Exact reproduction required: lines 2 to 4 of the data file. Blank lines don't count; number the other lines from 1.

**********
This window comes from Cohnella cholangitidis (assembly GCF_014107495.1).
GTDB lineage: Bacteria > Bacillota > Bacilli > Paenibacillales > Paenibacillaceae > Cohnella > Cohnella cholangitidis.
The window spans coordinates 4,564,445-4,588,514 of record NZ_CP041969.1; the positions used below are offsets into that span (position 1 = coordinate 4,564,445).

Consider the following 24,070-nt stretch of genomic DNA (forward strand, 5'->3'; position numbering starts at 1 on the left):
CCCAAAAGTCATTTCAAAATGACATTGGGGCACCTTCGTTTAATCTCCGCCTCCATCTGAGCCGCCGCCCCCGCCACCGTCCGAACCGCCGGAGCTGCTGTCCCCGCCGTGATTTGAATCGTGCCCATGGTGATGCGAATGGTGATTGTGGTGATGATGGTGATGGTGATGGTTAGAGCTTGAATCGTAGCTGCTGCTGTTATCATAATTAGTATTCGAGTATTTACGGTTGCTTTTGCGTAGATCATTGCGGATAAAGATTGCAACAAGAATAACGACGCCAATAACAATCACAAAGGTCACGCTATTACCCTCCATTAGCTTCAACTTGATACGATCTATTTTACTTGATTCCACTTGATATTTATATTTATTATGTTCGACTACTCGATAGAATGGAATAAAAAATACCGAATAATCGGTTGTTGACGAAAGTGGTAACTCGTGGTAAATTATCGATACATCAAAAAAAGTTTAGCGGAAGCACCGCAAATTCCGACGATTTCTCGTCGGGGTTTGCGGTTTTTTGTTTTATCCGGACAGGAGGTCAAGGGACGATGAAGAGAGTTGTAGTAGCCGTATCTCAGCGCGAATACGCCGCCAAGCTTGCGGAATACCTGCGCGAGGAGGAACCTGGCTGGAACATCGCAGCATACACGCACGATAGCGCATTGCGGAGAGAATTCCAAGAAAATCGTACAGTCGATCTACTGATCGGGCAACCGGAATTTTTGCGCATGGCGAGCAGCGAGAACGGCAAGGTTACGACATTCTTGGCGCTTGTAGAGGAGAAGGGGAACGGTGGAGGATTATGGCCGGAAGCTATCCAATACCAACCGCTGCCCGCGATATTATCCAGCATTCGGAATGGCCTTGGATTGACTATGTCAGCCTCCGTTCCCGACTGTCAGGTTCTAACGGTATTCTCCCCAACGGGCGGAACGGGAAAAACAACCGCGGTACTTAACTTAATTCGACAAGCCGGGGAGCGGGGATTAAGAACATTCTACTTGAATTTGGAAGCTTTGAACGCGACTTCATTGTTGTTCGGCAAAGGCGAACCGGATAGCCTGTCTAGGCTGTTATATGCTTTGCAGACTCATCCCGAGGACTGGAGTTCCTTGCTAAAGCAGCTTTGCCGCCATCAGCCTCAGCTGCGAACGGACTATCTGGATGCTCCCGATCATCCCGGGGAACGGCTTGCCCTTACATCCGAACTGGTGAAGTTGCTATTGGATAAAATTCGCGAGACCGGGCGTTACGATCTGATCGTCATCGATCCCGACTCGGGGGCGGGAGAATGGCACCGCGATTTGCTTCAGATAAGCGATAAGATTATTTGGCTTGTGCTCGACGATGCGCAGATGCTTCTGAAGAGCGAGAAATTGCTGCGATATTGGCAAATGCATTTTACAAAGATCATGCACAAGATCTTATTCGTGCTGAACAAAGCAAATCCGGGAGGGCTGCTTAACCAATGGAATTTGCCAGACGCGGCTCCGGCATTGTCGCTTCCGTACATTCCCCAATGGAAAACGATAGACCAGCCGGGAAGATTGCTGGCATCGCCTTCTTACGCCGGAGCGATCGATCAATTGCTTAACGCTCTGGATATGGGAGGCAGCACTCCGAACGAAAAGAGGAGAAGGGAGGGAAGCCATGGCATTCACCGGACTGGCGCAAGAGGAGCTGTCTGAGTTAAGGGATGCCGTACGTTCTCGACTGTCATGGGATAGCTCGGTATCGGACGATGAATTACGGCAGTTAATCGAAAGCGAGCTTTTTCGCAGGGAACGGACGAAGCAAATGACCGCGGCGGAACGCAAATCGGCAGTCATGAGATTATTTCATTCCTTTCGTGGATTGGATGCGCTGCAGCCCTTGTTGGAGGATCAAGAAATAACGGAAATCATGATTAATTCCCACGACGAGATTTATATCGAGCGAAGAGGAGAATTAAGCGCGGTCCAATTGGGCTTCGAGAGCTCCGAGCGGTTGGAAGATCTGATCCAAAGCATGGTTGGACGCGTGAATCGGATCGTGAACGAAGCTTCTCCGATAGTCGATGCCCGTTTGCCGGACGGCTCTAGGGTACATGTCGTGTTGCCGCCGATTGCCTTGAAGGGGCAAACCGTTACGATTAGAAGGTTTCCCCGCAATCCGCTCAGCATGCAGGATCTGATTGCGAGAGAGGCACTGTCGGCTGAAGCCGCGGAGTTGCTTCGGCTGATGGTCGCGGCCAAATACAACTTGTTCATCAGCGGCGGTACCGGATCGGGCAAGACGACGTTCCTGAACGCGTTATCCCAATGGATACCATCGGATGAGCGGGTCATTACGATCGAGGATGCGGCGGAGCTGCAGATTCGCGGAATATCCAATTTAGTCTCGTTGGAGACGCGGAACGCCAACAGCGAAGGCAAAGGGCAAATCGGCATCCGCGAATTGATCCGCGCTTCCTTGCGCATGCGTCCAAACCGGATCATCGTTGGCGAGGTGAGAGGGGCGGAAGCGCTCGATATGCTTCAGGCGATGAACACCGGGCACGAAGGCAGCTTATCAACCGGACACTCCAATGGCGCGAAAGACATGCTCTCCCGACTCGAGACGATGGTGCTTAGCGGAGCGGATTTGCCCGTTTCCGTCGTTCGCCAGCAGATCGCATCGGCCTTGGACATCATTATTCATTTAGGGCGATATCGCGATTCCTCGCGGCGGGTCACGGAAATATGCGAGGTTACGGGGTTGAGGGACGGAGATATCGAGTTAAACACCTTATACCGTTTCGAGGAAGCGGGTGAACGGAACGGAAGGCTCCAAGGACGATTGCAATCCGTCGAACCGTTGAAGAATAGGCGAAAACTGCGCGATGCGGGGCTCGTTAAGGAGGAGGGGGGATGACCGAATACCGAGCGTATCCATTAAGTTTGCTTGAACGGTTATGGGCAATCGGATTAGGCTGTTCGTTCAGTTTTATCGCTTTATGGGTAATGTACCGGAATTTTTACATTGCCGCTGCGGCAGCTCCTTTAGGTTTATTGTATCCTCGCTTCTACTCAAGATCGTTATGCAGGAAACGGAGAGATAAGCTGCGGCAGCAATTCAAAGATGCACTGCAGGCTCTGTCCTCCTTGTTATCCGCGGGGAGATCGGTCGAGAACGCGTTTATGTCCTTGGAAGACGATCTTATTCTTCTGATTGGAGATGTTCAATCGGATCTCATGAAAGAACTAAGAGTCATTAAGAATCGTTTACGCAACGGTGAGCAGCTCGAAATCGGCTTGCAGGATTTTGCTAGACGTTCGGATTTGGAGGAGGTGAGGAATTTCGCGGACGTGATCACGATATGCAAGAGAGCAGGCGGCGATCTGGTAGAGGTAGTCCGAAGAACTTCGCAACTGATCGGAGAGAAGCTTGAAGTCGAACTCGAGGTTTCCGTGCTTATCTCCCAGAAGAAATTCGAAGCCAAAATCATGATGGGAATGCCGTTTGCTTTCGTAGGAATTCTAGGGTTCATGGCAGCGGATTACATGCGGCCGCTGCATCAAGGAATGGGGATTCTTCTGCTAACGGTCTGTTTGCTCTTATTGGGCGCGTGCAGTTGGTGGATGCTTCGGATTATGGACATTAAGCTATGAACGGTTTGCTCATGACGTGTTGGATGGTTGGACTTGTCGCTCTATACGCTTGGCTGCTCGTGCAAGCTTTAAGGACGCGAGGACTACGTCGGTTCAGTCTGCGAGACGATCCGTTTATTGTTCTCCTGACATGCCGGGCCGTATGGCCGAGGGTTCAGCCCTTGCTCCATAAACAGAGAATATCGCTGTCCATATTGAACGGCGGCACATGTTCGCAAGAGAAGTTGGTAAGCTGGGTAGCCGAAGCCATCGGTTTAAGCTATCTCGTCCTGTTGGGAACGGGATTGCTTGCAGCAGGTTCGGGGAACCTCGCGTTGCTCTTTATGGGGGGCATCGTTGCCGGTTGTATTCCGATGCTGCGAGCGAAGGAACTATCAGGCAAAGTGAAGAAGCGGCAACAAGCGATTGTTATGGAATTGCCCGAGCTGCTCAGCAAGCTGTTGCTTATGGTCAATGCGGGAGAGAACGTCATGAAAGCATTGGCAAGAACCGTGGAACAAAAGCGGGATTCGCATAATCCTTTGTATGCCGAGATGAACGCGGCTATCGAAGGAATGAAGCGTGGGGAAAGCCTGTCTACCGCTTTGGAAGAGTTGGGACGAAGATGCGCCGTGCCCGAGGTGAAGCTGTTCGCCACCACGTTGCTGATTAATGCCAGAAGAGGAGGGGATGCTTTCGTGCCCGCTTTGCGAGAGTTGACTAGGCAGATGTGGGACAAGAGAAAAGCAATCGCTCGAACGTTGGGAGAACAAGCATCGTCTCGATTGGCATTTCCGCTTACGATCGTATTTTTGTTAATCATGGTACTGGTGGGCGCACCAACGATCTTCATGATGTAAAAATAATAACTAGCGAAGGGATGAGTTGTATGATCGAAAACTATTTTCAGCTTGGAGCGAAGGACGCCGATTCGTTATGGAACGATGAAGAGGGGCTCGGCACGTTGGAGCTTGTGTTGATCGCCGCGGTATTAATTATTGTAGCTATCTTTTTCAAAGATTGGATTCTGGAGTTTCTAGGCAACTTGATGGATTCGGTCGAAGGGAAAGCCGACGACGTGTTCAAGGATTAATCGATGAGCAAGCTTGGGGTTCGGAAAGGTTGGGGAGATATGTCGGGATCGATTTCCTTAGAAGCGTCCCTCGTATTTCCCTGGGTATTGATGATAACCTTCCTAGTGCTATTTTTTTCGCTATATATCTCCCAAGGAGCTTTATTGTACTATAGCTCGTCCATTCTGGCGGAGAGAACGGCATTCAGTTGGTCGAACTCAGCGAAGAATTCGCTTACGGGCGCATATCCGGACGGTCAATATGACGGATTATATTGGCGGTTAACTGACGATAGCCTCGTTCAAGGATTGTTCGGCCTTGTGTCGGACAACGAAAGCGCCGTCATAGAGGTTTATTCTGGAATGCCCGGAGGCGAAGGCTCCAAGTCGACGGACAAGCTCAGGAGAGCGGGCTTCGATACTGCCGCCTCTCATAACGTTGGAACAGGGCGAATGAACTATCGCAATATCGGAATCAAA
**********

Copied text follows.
GTDB lineage: Bacteria > Bacillota > Bacilli > Paenibacillales > Paenibacillaceae > Cohnella > Cohnella cholangitidis.
The window spans coordinates 4,564,445-4,588,514 of record NZ_CP041969.1; the positions used below are offsets into that span (position 1 = coordinate 4,564,445).

Consider the following 24,070-nt stretch of genomic DNA (forward strand, 5'->3'; position numbering starts at 1 on the left):